At 7.45pm on 3 July a truck ‘bristling with weapons’ drove up to the Baltic Station in Petrograd to intercept and arrest Kerensky – but missed him by minutes. Lenin was still in Finland but returned early the following morning. His address to the demonstrators was ‘uncharacteristically brimstone free’: he felt it was too soon for the decisive moment. In the afternoon of 4 July, the mood turned increasingly violent. As the demonstrators converged on the Tauride Palace and one of the Soviet leaders, Chernov, came out to address them, a worker shook his fist in his face and bellowed, ‘Take power, you son of a bitch, when it’s given to you!’ According to Miéville the heat was taken out of the revolutionary fervour by a rumour initiated by the government that they had evidence of Lenin’s links with Germany – that the Bolshevik leader was essentially a German spy. The rumours were never corroborated, and eventually suppressed, but it’s interesting how political upheaval breeds such accusations, and how ‘the enemy within’, whether from Germany then or Russia now, remains a powerful image.

A hundred years ago, Russia overthrew a monarchy and started off on a path that led to 70 years of communism. Follow events here week by week through eyewitness accounts.

By Mark Sutcliffe 08 Dec, 2017
German officers welcoming Soviet delegates at Brest-Litovsk for the Peace Conference. Soviet delegates left to right: Adolph Joffe, Lev Karakhan and Leon Trotsky, the Head of the Soviet Delegation © IWM (Q 70777)
By Mark Sutcliffe 02 Dec, 2017

‘The whole of Petrograd is drunk’ – Anatoly Lunacharsky, Commissar for Enlightenment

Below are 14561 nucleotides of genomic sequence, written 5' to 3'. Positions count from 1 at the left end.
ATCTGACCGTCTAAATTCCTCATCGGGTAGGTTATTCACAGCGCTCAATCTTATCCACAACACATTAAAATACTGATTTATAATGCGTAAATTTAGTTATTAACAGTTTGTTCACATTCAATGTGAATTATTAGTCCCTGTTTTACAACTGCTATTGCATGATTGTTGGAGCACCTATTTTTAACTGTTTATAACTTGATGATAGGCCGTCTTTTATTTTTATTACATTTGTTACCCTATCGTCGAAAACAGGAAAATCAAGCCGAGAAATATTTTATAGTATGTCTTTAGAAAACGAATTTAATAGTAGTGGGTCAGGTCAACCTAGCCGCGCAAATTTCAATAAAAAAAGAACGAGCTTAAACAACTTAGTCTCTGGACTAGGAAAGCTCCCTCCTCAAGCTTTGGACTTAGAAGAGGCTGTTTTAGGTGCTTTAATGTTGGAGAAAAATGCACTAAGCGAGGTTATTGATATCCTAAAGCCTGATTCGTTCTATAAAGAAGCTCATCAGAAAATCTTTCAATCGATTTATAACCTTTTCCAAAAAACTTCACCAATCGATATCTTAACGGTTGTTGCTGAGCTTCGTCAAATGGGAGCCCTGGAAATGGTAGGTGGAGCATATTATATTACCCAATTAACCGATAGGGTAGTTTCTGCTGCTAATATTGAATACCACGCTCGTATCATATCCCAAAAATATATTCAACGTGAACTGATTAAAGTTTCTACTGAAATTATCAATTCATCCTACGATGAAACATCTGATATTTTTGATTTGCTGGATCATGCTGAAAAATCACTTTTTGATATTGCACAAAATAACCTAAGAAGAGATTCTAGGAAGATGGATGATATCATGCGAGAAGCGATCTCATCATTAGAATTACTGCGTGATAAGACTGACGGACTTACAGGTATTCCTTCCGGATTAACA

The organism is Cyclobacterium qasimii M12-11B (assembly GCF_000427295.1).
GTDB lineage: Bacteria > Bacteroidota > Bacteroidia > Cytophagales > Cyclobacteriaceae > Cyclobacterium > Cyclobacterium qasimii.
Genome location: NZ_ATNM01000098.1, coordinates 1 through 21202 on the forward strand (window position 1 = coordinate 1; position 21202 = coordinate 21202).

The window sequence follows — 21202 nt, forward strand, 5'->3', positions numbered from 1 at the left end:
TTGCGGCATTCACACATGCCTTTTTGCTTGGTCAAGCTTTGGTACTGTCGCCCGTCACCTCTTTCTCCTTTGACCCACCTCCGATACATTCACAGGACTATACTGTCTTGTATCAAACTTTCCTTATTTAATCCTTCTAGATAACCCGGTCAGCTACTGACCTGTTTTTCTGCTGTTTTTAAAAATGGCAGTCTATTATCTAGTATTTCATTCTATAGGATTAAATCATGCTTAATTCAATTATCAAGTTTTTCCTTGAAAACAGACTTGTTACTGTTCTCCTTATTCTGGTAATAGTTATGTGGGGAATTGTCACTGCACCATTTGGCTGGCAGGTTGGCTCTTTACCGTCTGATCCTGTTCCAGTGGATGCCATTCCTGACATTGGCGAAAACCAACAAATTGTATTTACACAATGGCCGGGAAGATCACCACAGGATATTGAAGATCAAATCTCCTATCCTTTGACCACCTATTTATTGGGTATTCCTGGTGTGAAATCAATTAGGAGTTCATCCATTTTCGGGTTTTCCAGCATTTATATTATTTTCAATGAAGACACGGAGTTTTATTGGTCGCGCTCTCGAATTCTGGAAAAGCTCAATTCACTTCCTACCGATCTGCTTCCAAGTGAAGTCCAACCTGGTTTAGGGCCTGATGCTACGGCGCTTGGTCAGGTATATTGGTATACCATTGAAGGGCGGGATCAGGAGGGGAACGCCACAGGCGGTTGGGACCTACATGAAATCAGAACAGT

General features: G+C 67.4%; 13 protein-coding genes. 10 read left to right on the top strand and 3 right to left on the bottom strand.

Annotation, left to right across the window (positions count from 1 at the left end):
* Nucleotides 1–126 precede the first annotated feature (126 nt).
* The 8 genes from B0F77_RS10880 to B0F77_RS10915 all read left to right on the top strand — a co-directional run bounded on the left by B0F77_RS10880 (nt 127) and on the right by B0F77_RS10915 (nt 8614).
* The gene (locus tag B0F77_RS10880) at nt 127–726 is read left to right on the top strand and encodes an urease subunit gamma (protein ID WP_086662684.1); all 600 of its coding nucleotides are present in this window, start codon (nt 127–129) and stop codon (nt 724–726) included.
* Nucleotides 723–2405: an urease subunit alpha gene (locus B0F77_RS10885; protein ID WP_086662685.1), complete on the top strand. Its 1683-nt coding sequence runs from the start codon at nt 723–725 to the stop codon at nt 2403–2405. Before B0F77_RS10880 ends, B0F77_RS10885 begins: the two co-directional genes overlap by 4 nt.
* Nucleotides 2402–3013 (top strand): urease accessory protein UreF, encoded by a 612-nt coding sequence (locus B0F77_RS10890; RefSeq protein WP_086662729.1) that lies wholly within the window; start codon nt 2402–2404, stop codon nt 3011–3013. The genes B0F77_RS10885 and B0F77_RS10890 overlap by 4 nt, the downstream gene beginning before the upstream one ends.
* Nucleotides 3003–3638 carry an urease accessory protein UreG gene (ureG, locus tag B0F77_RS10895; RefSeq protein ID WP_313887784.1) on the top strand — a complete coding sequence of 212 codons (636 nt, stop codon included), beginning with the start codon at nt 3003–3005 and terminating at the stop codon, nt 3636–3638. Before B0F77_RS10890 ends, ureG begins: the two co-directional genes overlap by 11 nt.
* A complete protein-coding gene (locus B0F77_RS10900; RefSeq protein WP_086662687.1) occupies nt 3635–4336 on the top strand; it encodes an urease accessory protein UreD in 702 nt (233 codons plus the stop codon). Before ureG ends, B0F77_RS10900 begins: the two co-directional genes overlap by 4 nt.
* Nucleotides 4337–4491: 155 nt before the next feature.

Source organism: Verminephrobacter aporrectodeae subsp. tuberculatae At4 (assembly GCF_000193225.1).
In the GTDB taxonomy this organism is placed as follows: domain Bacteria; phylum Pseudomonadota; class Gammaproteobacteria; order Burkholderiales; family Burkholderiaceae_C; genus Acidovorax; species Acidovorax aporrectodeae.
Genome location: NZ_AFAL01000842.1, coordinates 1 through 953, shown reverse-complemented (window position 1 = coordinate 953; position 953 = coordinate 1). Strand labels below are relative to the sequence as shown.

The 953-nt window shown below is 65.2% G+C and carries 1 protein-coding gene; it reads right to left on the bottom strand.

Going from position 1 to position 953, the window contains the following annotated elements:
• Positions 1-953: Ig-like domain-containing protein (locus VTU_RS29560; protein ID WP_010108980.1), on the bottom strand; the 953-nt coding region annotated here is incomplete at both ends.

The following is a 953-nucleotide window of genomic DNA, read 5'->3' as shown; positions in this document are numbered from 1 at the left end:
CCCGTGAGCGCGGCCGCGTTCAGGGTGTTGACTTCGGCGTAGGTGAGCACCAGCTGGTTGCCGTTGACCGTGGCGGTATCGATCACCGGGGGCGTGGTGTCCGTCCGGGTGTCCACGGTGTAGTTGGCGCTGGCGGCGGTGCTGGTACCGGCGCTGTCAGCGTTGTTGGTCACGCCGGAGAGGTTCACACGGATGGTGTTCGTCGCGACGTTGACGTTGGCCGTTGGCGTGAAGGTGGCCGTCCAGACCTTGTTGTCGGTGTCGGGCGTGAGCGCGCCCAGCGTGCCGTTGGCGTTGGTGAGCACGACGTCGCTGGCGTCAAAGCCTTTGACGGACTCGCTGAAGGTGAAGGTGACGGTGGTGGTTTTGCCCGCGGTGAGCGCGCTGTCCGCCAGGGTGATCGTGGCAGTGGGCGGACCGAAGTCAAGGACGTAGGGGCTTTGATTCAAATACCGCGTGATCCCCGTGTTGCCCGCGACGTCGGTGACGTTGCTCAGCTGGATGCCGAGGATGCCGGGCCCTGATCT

(painting by Ivan Vladimirov of the looting of a wine shop, Petrograd, 1917)

By Mark Sutcliffe 25 Nov, 2017
General Nikolai Dukhonin, last commander of the Tsarist army, killed by revolutionary sailors on 20 November
By Mark Sutcliffe 18 Nov, 2017

A peculiar atmosphere prevailed at the conferences of the highest administrative councils of Soviet Russia, presided over by Lenin. Despite all the efforts of an officious secretary to impart to each session the character of a cabinet meeting, we could not help feeling that here we were, attending another sitting of an underground revolutionary committee! … Many of the commissars remained seated in their topcoats or greatcoats; most of them wore the forbidding leather jackets. In the wintertime some wore felt boots and thick sweaters. They remained thus clothed throughout the meetings.
(Richard Pipes, quoting the Menshevik Simon Liberman,   A Concise History of the Russian Revolution , London 1995)

12 November

The Bolsheviki are forming councils, committees, sub-committees, courts, leagues, parties, societies; they are talented talkers and gifted orators. The masses of the people flock to their call. Already they have established the nucleus of the Proletarian Republic and drawn up their political programme; and, what is more surprising, they have successfully organised the Red Army – in great part drawn from the disloyal soldiers of the Imperial Army. One and all wage war against the ‘intelligentsia’ and the ‘bourgeoisie’ – nicknames given to the educated people and to the middle-class or ‘idle rich’. There is no doubt that Lenin and Trotsky are intent on exterminating the Russian intellectual classes.
(Florence Farmborough, Nurse at the Russian Front: A Diary 1914-18 , London 1974)

Diary entry of Louis de Robien, attaché at the French Embassy
Alexandre Benois, who is president of the Fine Arts Commission, told me that the damage done to the Winter Palace is not as bad as people thought. It is confined to the theft of a few objects in the rooms of Alexander II and Nicholas I.
(Louis de Robien, The Diary of a Diplomat in Russia 1917-1918 , London 1969)

13 November

Report in The Times headed ‘Bolshevism repudiated at Washington’